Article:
Last week’s NHL Draft was a good two days for college hockey. 65 college players from 25 different schools were chosen by NHL teams — tied for second-most in the last 13 years — according to College Hockey Inc.
For Michigan, freshman forwards Brendan Brisson and Thomas Bordeleau, along with defenseman Jacob Truscott, were joined by two commits — forward Jackson Hallum and defenseman Ethan Edwards. The group rounded out a draft class that was the third largest in the NCAA. It was the 25th consecutive year that at least one Wolverine was drafted, tied with Boston College for the longest active streak in college hockey.
Next year, that streak should continue in a major way. In a projection published after the draft, The Athletic’s Corey Pronman ranked defenseman Owen Power, forward Kent Johnson and forward Matty Beniers as the second, third and fifth best prospects eligible for the 2021 draft, respectively. It’s a huge testament to each player’s abilities that they’re rated so highly before even playing a college game.
But these rankings are far from set in stone, and a lot can change in a year.
“I think the biggest thing is, they have to play for Michigan,” Michigan coach Mel Pearson said. “I know you’ve got that thought or that expectation down the road and with all the press clippings you can read, but, you know, they’ve just got to work hard and be good productive players here in Michigan and earn their way.”
Carrying the expectations of a high-level hockey player is never easy. On top of perfecting their game, players like Johnson and Power have to make countless difficult decisions, not the least of which is whether to play college hockey or sign a contract with a major junior team.
With that, there are more factors at play than just academics. The three junior leagues that make up the Canadian Hockey League — the WHL, OHL and QMJHL — play a 70-game schedule that some argue better prepares athletes for the grind of an NHL season. On the other hand, college hockey offers better facilities and larger coaching and training staffs. College players are also older and more mature, as they range from 18 to 24 years old, while junior hockey features players between 16 and 21.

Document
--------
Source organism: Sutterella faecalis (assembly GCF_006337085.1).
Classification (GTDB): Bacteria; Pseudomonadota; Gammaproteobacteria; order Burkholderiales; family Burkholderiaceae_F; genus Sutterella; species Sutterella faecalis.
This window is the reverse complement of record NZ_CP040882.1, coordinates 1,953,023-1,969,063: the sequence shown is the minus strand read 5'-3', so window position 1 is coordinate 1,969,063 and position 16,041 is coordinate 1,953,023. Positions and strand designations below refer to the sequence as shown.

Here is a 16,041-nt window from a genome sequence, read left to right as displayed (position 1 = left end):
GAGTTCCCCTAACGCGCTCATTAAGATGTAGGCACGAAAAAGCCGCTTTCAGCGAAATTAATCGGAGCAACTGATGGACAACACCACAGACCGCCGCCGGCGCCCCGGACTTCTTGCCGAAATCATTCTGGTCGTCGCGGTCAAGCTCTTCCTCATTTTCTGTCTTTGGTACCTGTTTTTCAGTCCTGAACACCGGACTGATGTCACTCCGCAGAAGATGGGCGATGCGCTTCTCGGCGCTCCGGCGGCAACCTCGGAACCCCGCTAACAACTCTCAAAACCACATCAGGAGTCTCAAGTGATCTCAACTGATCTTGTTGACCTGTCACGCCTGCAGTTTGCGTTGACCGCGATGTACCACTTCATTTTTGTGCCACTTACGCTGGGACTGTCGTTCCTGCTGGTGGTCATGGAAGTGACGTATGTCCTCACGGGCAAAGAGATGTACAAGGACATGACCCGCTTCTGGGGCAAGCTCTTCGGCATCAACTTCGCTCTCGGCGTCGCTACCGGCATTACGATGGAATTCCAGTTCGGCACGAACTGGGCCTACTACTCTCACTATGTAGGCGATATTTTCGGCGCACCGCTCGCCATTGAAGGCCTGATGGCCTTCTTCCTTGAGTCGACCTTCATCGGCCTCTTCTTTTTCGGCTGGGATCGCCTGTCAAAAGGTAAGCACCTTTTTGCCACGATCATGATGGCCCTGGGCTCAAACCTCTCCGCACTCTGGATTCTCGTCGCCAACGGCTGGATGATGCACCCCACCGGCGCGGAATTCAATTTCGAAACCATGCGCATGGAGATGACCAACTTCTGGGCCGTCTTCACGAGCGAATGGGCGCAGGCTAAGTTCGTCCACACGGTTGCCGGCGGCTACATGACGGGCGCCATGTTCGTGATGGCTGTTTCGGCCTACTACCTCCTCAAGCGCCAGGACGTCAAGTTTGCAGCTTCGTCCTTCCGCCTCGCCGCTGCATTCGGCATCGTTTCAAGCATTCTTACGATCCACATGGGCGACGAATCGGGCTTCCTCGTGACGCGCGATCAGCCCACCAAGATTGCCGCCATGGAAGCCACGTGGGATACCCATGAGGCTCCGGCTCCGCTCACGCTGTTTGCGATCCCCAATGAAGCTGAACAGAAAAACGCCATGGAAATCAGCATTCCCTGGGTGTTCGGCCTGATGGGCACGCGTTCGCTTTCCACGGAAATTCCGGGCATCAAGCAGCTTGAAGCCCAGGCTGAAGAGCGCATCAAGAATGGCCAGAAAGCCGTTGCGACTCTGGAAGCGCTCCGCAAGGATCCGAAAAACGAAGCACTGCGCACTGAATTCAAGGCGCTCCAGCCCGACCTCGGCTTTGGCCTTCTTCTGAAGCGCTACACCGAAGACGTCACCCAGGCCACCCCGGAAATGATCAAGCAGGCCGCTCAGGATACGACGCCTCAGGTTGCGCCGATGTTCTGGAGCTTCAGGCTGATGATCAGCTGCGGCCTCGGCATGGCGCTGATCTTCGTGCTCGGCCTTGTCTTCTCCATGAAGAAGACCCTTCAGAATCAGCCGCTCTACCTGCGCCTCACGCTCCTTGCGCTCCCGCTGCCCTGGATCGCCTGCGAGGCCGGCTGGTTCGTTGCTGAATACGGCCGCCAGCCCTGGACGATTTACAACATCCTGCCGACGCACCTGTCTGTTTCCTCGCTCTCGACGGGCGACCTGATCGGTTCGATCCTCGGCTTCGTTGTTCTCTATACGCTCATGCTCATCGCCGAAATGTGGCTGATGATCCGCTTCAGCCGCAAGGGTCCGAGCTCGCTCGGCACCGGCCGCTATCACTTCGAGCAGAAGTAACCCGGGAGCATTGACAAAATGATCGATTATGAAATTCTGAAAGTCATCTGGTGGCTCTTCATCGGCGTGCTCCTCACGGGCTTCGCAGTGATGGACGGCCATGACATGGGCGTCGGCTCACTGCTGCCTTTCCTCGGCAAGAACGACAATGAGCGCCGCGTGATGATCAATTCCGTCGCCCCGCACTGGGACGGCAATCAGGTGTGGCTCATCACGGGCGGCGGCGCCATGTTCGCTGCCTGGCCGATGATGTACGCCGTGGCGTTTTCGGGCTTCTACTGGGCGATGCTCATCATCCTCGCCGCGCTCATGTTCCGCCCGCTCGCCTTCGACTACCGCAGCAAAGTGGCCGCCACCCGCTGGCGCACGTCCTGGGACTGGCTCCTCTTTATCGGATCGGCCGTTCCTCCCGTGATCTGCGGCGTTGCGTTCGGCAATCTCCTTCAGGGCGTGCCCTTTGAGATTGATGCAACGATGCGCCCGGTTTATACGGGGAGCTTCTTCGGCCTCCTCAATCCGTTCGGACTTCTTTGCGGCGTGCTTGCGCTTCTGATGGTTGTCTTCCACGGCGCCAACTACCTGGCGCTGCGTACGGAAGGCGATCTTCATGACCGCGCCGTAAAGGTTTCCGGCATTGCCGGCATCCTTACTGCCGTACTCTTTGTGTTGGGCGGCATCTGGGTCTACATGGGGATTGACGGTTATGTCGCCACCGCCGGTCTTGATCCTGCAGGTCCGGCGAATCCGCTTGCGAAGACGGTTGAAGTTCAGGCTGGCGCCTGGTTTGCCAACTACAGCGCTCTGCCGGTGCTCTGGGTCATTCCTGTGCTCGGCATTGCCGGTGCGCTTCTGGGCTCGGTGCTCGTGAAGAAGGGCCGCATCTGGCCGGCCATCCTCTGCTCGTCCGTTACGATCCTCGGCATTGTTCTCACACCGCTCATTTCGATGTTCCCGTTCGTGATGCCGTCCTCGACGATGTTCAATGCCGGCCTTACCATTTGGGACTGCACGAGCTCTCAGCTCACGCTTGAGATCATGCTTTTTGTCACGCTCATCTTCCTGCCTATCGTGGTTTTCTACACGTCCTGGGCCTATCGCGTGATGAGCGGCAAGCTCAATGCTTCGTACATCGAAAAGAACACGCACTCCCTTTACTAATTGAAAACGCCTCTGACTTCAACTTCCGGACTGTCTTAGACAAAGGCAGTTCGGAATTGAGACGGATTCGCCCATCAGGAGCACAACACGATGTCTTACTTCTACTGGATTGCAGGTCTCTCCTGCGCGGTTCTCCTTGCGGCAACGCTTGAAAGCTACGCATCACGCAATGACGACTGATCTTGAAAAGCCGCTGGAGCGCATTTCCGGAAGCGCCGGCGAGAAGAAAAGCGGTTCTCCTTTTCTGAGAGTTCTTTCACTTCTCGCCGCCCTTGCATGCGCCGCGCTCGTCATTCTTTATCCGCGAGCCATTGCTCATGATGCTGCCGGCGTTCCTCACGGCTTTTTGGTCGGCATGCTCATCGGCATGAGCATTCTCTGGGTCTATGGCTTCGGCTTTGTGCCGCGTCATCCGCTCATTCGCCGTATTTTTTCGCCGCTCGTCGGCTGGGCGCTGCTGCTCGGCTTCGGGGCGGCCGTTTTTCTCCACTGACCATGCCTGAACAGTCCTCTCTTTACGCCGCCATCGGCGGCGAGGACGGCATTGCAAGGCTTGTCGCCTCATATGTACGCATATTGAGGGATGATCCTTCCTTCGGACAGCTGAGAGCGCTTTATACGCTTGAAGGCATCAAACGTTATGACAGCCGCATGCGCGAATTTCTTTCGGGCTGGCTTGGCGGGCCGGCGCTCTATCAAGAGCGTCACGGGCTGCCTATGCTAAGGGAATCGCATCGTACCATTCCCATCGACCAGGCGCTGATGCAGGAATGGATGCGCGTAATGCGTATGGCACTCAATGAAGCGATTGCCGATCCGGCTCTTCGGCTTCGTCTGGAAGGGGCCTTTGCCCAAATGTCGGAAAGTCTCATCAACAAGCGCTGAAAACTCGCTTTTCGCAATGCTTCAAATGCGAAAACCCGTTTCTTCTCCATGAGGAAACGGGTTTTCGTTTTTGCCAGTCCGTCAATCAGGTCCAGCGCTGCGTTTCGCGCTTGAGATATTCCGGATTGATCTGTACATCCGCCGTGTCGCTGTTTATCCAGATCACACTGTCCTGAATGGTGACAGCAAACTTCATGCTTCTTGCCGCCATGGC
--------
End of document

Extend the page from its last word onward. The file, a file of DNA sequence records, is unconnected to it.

“I think it’s better for my development for me just to play against way older and stronger guys than you would be in juniors,” Power said. “I think it’s gonna be a big jump and find that it’s gonna be a good learning experience.”
With the Big Ten planning a slightly abbreviated season due to COVID-19, Johnson and Power will have fewer chances to showcase their talent before the draft. Without a non-conference slate to hammer out in-game chemistry issues, there will be less room for error as they get acclimated to the higher level of competition.
Lucky for them, they’ve already had help in that regard.
“Everyone’s been really good,” Johnson said. “But I think the captains a lot, too, really helped me. Jimmy Lambert and Strauss Mann, Jack Becker, (Nick) Blankenburg — they’re all really good.”
Mock drafts are not an exact science — especially a year in advance. Around this time last year, Brisson was projected to get picked 108th (he ended up going 29th). We follow mock drafts because they’re fun and mildly revealing, not because they’re perfectly accurate. Who doesn’t want to guess who might be hockey’s next big thing?
Of course, that means Power and Johnson could find themselves in much different positions come next year. Regardless of the hype and outside noise, they’ll need a successful season at Michigan to maintain their top-five status. As Power put it:
“The more you win, the more looks you get.”
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